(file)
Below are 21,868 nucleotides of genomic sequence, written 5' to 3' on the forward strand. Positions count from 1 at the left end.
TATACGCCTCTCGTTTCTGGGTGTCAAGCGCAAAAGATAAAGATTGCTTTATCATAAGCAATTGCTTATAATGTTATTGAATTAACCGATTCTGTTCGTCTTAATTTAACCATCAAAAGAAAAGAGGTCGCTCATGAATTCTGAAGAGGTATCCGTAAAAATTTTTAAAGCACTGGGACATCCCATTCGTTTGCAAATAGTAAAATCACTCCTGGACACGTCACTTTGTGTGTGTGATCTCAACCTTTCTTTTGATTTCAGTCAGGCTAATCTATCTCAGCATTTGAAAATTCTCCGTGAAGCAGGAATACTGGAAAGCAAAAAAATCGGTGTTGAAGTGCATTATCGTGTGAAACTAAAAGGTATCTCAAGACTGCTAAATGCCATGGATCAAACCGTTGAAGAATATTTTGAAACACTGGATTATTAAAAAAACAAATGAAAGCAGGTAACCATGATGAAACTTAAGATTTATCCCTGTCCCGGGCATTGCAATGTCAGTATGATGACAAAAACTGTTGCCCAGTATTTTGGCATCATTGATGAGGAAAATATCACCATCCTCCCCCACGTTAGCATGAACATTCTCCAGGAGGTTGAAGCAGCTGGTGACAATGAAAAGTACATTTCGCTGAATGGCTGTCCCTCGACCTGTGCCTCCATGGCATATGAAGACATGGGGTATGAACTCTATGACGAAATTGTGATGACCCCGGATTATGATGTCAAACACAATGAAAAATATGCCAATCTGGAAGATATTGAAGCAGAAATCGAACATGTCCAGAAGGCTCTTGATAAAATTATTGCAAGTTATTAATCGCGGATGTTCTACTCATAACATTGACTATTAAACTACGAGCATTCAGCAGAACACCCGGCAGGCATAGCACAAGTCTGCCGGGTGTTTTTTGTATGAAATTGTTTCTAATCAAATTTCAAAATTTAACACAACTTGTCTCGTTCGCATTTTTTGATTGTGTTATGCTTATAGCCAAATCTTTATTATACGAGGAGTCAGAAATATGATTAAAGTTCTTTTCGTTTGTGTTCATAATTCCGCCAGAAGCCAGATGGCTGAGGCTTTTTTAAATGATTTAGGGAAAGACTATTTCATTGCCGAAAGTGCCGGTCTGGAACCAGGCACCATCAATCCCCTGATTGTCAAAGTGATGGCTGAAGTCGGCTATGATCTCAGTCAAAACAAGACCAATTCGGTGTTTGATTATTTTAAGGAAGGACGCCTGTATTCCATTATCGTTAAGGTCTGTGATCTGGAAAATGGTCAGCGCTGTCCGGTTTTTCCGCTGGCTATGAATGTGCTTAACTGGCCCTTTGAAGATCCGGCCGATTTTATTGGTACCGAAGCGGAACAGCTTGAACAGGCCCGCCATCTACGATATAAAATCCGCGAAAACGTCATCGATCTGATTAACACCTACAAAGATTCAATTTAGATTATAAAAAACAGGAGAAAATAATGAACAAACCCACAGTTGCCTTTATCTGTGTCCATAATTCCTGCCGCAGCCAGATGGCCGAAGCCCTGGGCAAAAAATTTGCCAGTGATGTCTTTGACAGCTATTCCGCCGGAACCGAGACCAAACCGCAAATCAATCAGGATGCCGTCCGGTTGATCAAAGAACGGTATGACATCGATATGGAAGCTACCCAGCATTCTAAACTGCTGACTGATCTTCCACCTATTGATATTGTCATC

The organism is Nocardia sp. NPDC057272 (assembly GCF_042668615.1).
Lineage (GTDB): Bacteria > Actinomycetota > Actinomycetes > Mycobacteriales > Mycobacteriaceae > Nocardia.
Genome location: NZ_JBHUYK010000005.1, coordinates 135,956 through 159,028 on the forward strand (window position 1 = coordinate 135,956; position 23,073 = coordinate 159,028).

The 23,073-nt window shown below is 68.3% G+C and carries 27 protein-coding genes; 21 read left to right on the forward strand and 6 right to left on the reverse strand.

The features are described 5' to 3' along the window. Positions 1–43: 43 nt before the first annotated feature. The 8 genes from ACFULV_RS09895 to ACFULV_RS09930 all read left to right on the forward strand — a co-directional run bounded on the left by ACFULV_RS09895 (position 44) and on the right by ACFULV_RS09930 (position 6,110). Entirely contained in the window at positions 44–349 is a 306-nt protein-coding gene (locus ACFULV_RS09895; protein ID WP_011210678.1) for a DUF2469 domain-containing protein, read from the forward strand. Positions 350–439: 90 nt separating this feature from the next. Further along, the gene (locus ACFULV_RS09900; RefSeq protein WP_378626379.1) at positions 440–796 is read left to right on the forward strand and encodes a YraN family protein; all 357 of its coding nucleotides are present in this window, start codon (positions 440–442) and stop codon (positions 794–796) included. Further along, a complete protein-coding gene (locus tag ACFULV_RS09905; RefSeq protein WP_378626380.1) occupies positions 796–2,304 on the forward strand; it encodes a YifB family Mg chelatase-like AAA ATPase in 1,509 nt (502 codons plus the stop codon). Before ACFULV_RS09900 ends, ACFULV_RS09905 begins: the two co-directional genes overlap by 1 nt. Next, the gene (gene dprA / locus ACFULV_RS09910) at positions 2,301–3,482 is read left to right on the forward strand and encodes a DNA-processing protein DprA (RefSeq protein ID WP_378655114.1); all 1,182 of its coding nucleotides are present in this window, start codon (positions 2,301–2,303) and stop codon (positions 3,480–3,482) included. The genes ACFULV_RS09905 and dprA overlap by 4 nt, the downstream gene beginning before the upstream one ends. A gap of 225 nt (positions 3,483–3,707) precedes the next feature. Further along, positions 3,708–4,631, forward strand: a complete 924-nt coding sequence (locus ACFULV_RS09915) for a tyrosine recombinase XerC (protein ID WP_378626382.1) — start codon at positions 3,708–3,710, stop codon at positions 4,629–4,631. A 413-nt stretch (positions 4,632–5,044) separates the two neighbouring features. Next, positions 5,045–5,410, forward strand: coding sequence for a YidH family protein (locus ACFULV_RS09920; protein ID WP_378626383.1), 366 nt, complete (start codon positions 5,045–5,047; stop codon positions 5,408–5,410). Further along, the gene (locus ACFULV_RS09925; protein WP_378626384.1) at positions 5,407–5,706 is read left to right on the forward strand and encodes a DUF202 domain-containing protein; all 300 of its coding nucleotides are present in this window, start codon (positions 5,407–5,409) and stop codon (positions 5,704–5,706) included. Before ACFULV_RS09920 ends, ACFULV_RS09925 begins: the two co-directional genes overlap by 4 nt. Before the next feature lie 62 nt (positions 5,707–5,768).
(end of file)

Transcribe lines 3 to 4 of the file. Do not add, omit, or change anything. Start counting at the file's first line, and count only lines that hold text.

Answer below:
The organism is Nocardia sp. NPDC057272 (assembly GCF_042668615.1).
Lineage (GTDB): Bacteria > Actinomycetota > Actinomycetes > Mycobacteriales > Mycobacteriaceae > Nocardia.